|Tuesday, 27 December 2011 00:00|
If Mauritius is used to channel black money to India, how do you explain GFI estimate of illicit flows from India?
While Anna Hazare restarts his campaign for a Lokpal to cleanse India’s corruption, Washington-based Global Financial Integrity (GFI) has provided him some more grist for his mill. According to GFI, which shot into fame for saying 50% of India’s economy was black, $128 billion was salted away from India to overseas locations between 2000 and 2009. The estimates are difficult to believe for a variety of reasons—while economic reforms focused on lowering tax-rates and increasing tax compliance, GFI says the proportion of the black economy rose from 27% in the pre-reforms days to 42% in the post-reforms period. It’s also difficult to reconcile this with the popular view that the tax-shelter given to Mauritius has been retained precisely to allow black money to come back to India to enjoy higher returns. If exports have been over-invoiced, the charge made these days, this would suggest people wanted to bring back money into India, not take it away. GFI is pointing in one direction, too many signs are pointing in the other.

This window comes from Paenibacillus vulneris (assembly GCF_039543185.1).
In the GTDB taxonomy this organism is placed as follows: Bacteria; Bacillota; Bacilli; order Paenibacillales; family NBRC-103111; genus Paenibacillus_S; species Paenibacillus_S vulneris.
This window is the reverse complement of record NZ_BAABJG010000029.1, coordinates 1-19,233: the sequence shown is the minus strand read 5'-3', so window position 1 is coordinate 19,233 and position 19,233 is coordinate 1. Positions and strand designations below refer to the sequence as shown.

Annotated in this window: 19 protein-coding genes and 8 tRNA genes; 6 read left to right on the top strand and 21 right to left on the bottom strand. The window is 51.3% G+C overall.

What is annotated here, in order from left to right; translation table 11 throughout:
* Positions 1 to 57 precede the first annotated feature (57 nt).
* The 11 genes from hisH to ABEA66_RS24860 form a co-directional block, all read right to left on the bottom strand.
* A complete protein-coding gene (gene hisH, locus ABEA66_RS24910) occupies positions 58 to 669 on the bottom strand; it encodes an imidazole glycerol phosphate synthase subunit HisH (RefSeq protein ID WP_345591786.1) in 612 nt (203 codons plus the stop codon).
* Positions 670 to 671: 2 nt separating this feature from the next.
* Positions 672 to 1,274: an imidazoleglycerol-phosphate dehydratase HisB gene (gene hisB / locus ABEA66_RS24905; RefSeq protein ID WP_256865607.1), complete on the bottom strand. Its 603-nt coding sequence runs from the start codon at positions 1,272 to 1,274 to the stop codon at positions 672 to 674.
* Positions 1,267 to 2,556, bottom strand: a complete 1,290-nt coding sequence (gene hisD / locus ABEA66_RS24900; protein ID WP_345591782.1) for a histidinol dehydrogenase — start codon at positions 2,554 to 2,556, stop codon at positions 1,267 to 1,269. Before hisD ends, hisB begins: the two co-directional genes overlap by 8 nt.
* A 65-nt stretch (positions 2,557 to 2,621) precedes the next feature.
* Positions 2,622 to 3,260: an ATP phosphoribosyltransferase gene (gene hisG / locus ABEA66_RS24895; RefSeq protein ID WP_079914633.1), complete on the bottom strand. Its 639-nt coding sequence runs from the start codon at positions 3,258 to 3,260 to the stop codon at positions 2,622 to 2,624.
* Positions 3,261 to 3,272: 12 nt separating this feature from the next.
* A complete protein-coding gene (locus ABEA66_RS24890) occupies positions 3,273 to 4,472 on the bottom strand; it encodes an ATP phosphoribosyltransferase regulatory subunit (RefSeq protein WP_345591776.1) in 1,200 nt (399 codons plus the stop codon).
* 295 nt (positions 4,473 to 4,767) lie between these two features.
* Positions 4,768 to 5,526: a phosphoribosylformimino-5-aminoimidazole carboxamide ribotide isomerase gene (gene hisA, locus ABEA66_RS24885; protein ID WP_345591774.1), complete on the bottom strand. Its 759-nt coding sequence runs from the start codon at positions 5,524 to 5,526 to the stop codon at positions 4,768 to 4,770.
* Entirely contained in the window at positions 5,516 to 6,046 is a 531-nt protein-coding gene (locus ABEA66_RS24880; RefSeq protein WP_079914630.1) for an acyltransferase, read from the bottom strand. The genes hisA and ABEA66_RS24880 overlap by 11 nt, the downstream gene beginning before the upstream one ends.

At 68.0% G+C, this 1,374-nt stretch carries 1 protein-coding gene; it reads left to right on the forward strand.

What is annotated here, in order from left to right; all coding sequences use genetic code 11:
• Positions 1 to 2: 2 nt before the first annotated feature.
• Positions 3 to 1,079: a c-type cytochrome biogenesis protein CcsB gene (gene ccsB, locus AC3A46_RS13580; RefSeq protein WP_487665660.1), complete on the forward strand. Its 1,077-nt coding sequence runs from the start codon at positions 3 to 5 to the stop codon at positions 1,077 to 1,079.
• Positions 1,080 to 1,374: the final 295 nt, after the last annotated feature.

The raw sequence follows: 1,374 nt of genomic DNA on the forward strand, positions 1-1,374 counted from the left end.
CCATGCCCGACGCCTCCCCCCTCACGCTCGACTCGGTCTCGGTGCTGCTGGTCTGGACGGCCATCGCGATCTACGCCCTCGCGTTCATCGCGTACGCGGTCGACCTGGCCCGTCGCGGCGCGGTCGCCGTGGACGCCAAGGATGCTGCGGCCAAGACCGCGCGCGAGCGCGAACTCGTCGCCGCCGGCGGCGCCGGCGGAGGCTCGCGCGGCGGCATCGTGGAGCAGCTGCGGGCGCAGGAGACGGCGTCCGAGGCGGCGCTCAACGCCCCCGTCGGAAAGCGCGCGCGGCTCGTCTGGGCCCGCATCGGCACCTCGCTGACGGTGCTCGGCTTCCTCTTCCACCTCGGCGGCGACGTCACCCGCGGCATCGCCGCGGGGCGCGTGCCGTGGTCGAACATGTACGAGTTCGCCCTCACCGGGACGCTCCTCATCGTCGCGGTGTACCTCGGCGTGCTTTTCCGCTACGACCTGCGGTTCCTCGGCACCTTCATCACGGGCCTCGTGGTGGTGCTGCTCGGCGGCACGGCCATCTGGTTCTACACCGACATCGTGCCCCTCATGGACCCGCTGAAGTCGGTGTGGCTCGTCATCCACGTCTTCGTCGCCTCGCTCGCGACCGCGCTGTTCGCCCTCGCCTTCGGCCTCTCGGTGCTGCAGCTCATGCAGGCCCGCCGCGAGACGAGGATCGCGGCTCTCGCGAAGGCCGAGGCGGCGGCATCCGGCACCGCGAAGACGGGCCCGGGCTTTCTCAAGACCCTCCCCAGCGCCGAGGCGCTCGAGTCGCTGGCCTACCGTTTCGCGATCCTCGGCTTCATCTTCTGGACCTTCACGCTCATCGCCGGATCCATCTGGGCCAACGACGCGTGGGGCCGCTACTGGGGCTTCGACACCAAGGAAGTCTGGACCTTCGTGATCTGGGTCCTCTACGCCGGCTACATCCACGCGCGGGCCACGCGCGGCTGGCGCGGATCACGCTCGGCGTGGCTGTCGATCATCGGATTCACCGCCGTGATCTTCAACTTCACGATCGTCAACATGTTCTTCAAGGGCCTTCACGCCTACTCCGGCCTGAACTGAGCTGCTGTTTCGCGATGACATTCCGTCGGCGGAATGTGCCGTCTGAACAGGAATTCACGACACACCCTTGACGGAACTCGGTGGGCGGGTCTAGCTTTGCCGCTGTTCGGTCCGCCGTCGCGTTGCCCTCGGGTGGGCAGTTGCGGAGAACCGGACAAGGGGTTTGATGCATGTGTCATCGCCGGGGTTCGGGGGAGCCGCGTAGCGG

Whether you believe the numbers or not, keep in mind that a
$13 billion annual stashing means well under 1% of GDP. Given that India’s tax-to-GDP ratio rose from 15.4 in 1990-91 to 17.5 in 2007-08, that would have brought in more funds into the white economy than any rush to catch those GFI thinks were stashing funds overseas. Lowering tax rates and working on better tax compliance—think GST and DTC—are a safer bet than the rush to Swiss vaults.